Good things sometimes come in small packages and ZINDAGI TERE NAAM is one such perceptible surprise in the segment of low budget entertainers. Recently Sajid-Wajid had a rollicking blast in PARTNER and the duo maintains their great form again with this low profile entertainer. In terms of contents, the album comes out with mixed bag of amusement with noticeable set of melodies, an energetic 'item song' and a contemporary 'qawalli' number. The major highlight of the film will be return of 70's successful pair Mithun Chakraborty and Ranjeeta in lead roles.
KK makes a remarkable voice make-over as he contorts to 'ghazal-gayaki' type of singing in a song that metaphor the nostalgia of everlasting love in 'Tu Mujhe Soch Kabhi'. Sajid-Wajid's subtle composition has a traditionalistic backdrop with amiable dosages of trendy orchestrations. It's a well conceived track that signifies the eternal love with meaningful wordings by Jalees Sherwani. KK's gleam in modulating overtones is very impressive and the overall track can really be a hallmark for film's touching theme.
'Milne Ko Nahi Aaye', an emblematically melodic presentation of this love saga has characteristically soothing westernized orchestration backdrop shouldered with mellifluous vocals and expressive lyrics. Sajid-Wajid makes this special attribute as it comes in three audibly pleasant versions. The first version comes out as delightful duet by Shaan and Sunidhi Chauhan where tender love moments are exuberated through subtle mix and match of Hindi-English lyrics. Jalees Sherwani's wordings are congenially mesmerized with simplistically verses that make genteel chemistry with soothing arrangements. Shaan makes a delectable presence in the 'male' version while Sunidhi Chauhan's softening vocal textures makes mood tender in the 'female version'. Sajid-Wajid makes appreciably likeable moves in creating fresh whiff of romanticism in all three versions and deserves to be lauded for it. Melodious!!!
After hearing spectacularly rendered 'Mitwa' (KABHI ALVIDA NA KEHNA) and soulful 'Yeh Honsla' (DOR), expectations are high from Paki pop star Shafaqat Amanat Ali Khan in 'Trishna Trishna Dil'. This highly aggressive in tempo song reminds of his unnoticed 'Rakht Rakht' (RED SWASTIK) but this time the arrangements and compositions are much better. Sunidhi Chauhan's affable vocals works well in tandem that has backdrop of 'fusion' style of arrangements. It's overtly classical appeal and aggressive rendition makes it a typical situational number.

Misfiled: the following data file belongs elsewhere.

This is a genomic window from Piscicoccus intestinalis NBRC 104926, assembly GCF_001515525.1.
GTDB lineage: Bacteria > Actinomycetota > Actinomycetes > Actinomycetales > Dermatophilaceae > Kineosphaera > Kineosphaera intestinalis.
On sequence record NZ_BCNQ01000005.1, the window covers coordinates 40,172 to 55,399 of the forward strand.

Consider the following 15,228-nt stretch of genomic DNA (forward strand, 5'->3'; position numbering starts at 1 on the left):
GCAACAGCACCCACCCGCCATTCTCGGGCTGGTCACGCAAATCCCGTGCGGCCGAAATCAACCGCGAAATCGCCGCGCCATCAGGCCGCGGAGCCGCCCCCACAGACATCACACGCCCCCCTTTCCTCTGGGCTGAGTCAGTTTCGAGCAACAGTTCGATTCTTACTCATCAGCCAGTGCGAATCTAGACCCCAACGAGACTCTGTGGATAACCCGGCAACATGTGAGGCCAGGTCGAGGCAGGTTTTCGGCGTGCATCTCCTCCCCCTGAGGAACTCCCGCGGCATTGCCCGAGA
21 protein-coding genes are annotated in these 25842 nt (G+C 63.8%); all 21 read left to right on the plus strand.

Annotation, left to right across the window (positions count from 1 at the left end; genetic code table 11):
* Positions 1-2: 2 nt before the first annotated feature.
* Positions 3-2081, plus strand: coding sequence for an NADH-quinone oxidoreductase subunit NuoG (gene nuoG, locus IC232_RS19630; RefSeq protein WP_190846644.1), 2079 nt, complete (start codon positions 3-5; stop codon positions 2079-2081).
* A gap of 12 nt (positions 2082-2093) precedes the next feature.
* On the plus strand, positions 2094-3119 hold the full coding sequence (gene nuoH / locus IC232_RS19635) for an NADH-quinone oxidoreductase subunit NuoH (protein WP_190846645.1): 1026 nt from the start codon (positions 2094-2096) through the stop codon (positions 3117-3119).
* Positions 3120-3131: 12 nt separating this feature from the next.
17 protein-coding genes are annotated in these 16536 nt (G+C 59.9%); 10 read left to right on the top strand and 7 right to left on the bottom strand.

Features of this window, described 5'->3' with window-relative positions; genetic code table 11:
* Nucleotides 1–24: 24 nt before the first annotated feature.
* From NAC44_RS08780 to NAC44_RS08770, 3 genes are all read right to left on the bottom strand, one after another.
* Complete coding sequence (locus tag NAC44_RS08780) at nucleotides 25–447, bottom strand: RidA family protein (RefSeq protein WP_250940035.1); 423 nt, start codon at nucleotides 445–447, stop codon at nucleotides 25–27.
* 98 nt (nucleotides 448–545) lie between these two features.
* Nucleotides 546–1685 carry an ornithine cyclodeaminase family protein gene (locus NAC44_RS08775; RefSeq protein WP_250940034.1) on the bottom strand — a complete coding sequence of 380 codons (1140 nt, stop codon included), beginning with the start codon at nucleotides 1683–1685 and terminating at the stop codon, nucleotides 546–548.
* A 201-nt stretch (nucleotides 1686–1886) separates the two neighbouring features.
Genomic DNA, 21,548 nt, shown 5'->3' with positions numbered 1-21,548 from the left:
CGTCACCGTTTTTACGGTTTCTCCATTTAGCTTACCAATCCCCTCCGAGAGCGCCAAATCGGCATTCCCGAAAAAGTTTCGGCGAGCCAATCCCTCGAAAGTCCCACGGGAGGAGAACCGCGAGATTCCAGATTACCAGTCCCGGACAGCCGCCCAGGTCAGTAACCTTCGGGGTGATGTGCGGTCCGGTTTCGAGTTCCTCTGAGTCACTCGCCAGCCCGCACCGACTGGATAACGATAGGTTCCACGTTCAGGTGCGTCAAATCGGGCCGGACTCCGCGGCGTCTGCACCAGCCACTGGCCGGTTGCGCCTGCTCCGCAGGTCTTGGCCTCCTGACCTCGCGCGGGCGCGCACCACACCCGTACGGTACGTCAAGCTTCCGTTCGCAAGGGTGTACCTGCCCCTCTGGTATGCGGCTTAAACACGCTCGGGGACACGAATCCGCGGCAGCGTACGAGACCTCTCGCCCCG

The traditional style of 'qawalli' makes its noticeable occurrence where refined voice of Afzal Sabri along with folksy Richa Sharma makes striking presence. It's a contemporary Bollywood's melancholically emoted 'qawalli' where poignant love emotions get highlighted with boisterous vocals and impressive customary instruments. It's likely to be attracting old Bollywood lovers for its remarkable instrumental and vocal flows that capture every heartrending sentiment with flair.
Finally Sajid-Wajid takes a big inspirational lift from Pritam's successful 'item song' 'It's Rocking' (KYA LOVE STORY HAI) in creating a sensational dancing hullabaloo on the floors in the album's most enthralling soundtrack 'Tauba Tauba'. Sunidhi Chauhan's patent style of singing 'item songs' is at its supreme best while Wajid Khan's booming back-up vocals jesters up the proceedings. Its spicy wordings and tangy arrangements add to the show in making this a sure-shot visual delight on big screen. If promoted aggressively with flashy promos, it can be a big surprise for this low profile entertainer that is already suffering from low promotion.
Sajid-Wajid makes decent presence of their prowess in this low profile entertainer where no soundtrack disappoints with its presence. Its high points lie in soundtracks like 'Milne Ko Nahi Aaye', 'Tu Mujhe Soch Kabhi' and massy appealing 'Tauba Tauba'. Due to its low profile, meager face value and zilch promotion, this pleasant sounding album might be facing hard times but still its worthy in its genre and segment.